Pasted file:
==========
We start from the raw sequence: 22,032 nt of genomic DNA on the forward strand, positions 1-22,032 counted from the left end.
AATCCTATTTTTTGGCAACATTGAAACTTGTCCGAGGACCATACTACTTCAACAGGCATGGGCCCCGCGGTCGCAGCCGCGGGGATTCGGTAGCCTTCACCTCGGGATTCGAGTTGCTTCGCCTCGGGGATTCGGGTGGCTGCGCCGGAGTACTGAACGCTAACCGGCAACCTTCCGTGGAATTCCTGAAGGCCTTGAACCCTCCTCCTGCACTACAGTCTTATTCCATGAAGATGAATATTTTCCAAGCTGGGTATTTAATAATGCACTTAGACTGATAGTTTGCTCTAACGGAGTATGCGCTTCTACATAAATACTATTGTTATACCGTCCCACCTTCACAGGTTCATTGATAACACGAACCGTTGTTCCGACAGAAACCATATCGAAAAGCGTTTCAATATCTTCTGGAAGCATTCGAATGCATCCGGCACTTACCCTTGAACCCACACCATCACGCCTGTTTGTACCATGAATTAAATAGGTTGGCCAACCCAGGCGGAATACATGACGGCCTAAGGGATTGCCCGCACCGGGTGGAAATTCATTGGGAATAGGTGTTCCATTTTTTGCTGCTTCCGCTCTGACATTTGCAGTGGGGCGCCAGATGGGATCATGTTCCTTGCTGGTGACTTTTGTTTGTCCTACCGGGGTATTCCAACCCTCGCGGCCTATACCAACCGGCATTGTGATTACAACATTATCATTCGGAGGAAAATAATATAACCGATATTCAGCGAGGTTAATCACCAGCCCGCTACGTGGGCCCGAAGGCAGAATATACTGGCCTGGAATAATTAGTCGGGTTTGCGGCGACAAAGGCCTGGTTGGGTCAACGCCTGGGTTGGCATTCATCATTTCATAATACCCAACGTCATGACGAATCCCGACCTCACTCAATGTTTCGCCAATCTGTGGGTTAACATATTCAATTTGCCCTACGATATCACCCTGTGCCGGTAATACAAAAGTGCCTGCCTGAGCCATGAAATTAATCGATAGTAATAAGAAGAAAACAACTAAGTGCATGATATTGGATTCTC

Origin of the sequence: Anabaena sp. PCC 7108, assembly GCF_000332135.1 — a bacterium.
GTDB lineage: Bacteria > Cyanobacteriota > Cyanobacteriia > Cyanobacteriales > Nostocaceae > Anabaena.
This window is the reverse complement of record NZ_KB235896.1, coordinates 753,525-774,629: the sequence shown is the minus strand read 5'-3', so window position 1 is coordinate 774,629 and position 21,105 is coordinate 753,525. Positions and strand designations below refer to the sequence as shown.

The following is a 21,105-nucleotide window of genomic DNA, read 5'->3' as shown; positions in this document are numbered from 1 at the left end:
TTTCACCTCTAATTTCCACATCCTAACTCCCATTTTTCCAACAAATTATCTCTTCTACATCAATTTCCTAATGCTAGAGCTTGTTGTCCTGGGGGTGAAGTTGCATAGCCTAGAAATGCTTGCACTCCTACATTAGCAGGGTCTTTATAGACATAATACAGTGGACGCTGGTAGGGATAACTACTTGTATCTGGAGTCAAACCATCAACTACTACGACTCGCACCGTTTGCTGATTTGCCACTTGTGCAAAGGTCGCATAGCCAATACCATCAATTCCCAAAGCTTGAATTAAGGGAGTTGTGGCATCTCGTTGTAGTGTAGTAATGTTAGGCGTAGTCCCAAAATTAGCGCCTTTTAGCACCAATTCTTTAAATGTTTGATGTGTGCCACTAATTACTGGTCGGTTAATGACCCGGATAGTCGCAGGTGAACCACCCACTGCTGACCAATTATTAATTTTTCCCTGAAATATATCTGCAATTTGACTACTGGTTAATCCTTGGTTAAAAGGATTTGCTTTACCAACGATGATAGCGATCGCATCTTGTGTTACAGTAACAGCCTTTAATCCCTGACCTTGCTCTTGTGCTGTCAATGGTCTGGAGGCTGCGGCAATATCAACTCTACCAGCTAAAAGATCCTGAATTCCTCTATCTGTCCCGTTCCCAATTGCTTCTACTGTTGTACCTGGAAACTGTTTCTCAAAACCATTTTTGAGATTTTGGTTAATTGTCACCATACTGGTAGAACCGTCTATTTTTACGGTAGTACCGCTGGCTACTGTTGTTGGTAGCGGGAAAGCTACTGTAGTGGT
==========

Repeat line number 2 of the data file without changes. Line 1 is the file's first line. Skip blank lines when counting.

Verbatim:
AATCCTATTTTTTGGCAACATTGAAACTTGTCCGAGGACCATACTACTTCAACAGGCATGGGCCCCGCGGTCGCAGCCGCGGGGATTCGGTAGCCTTCACCTCGGGATTCGAGTTGCTTCGCCTCGGGGATTCGGGTGGCTGCGCCGGAGTACTGAACGCTAACCGGCAACCTTCCGTGGAATTCCTGAAGGCCTTGAACCCTCCTCCTGCACTACAGTCTTATTCCATGAAGATGAATATTTTCCAAGCTGGGTATTTAATAATGCACTTAGACTGATAGTTTGCTCTAACGGAGTATGCGCTTCTACATAAATACTATTGTTATACCGTCCCACCTTCACAGGTTCATTGATAACACGAACCGTTGTTCCGACAGAAACCATATCGAAAAGCGTTTCAATATCTTCTGGAAGCATTCGAATGCATCCGGCACTTACCCTTGAACCCACACCATCACGCCTGTTTGTACCATGAATTAAATAGGTTGGCCAACCCAGGCGGAATACATGACGGCCTAAGGGATTGCCCGCACCGGGTGGAAATTCATTGGGAATAGGTGTTCCATTTTTTGCTGCTTCCGCTCTGACATTTGCAGTGGGGCGCCAGATGGGATCATGTTCCTTGCTGGTGACTTTTGTTTGTCCTACCGGGGTATTCCAACCCTCGCGGCCTATACCAACCGGCATTGTGATTACAACATTATCATTCGGAGGAAAATAATATAACCGATATTCAGCGAGGTTAATCACCAGCCCGCTACGTGGGCCCGAAGGCAGAATATACTGGCCTGGAATAATTAGTCGGGTTTGCGGCGACAAAGGCCTGGTTGGGTCAACGCCTGGGTTGGCATTCATCATTTCATAATACCCAACGTCATGACGAATCCCGACCTCACTCAATGTTTCGCCAATCTGTGGGTTAACATATTCAATTTGCCCTACGATATCACCCTGTGCCGGTAATACAAAAGTGCCTGCCTGAGCCATGAAATTAATCGATAGTAATAAGAAGAAAACAACTAAGTGCATGATATTGGATTCTC